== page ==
At which point Moses and Elijah disappear. They’ve had a conversation with the Lord Jesus Christ about His mission to Jerusalem and His coming death. So there were things that were understood and learned or should have been learned by Peter, James, and John.
Then when the Father spoke, we’re told that He showed up in a bright cloud which overshadowed them. We’re not sure exactly when this took place, but it is approximately five or six months prior to Jesus’ crucifixion.
Jesus was crucified around the time of March in that next year in AD 33.
Then what we would expect is that this is sometime in October or September, depending on how it fell at that time of year, which is about this time of year [September].
The language that’s used here is interesting. Peter says “we need to build tabernacles for you three,” and then the Father shows up in glory, a bright cloud, and overshadows them. This is language that we often find in the fall feast of Israel called Sukkot.
So I thought I would just take this time to point that out. We don’t know that this is the exact time, but it is germane to our topic, because the Feast of Sukkot is a feast that points Israel to the future fulfillment of the kingdom in glory.
Sukkah, which is the singular of the plural noun Sukkot, was basically a lean-to. Sometimes it’s translated “booths.” You’ve heard maybe the feast referred to as the Feast of Booths, and it looks back to the time that Israel was in the wilderness when they basically lived in lean-tos along the way. They would build these temporary dwelling places where they lived in tents until they arrived in the Promised Land.
The Feast of Tabernacles, or Booths, looks back to how God provided for them in the wilderness. But that was a foreshadowing to look forward to the future kingdom that God would provide for them—that those temporary dwellings were just for now, but that God would replace them with permanent dwellings.
So this is the focus on the Feast of Booths, and in both biblical and rabbinic tradition, the Feast of Tabernacles speaks of the kingdom, the future kingdom of the Messiah.
It teaches about the re-establishment of what Amos 9:11 calls “the tabernacle of David.” And that’s because now the tabernacle of David has fallen.
In the time of Christ, the tabernacle of David is fallen—well, what does that mean? What that means is that a tabernacle is a dwelling place or a home or a house.
It’s referring to the house of David. The dynasty of David had fallen on hard times after the defeat of Judah at the time of Babylonian captivity, and that kingship was never restored to the house of David.
But the One who will restore the kingship to the house of David is the Lord Jesus Christ as the greater Son of David. We’ve seen that title used by the Canaanite woman whose daughter was demon possessed—Jesus casts the demon out—she used that title “Son of David” to refer to Jesus.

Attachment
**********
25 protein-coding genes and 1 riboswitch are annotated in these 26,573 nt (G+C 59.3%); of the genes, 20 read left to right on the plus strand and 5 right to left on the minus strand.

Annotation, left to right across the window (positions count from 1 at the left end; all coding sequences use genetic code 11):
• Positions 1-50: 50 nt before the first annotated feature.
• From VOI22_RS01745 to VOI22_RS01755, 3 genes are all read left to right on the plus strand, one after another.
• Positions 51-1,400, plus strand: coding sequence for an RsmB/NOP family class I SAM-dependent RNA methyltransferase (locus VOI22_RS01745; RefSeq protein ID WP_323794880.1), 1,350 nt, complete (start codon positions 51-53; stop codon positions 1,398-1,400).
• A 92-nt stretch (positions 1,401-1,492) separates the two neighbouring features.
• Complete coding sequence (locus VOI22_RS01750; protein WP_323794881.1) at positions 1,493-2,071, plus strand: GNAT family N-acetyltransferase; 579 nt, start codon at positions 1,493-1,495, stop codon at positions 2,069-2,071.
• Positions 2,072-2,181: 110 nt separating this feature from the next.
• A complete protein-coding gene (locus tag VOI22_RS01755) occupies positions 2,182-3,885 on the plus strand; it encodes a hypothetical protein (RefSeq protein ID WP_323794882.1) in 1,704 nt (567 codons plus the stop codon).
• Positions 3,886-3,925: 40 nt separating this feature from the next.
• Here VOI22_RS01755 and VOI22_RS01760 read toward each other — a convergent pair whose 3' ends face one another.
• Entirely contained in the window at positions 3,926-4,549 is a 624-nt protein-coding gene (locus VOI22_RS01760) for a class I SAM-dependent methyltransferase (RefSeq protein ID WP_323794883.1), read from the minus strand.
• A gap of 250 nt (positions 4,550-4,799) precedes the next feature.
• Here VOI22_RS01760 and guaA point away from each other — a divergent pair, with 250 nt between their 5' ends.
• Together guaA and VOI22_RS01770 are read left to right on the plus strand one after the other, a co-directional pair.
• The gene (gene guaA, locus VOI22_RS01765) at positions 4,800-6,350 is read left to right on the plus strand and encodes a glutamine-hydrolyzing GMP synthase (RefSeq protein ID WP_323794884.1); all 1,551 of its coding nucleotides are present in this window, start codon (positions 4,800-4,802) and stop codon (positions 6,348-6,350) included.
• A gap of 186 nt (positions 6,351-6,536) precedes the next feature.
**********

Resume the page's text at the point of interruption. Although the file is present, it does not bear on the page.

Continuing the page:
So one aspect of this feast is to focus upon the future restoration of the house of David during the time of the kingdom of the Messiah.
Another aspect of Sukkot was the dwelling of God in the wilderness in the tabernacle. It related to the Shekinah glory, which was the cloud that showed up when God’s presence was in the Holy of Holies in the tabernacle.
That was referred to by the word I mentioned last time, and that’s the word skene that’s translated “tabernacle” or “a dwelling place.”
The English word that comes from that is used as a technical term in drama in theater, and it comes across in English as the word “scene.” So as I said, we have counterparts or cognates to that word “skene” in almost every language in the world.
When they are up on the Mount of Transfiguration, there’s a foreshadowing of the future kingdom and the glory of the Messiah. The language that’s there is the same kind of language that’s used in talking about the Feast of Sukkot.
Jesus used the word, or John uses the word to describe Jesus in John 1, that word skene, where he writes “the Word became flesh and dwelt among us.” It’s the verb form of the word—the dwelling of the Second Person of the Trinity in a human body. So that quote is His glory.
In Matthew 17:4–5 Peter said, “Let us make those three tabernacles.” That’s that word skene. We also have the bright cloud showing up.
Then in verse 9—moving on—as they came down from the mountain to rejoin the other disciples, Jesus gave them an odd command.
Earlier remember, He told them not to tell anyone that He was Yeshua HaMashiach, that He was Jesus the Christ. And now as He comes down with Peter, James, and John, He says, “Tell the vision to no one until the Son of Man is risen from the dead.”
I’m sure Peter is thinking, “There you go, Lord, talking about dying again! That’s not the plan! We don’t like that plan! We like the plan where You just bring the kingdom, and why do you keep talking about the fact that You have to go suffer, and You have to die! What’s happened to the kingdom?” That’s the thought that’s going on inside their minds.
So in verse 10 they articulate that. “And His disciples asked Him, saying, ‘Why then do the scribes say that Elijah must come first?’ ”
See, what they’re really asking is on their understanding of the Old Testament. There’s a prophesy in Malachi that before the Messiah comes, Elijah will come. Elijah will be the forerunner of the Messiah, and Elijah will proclaim the coming of the Messiah.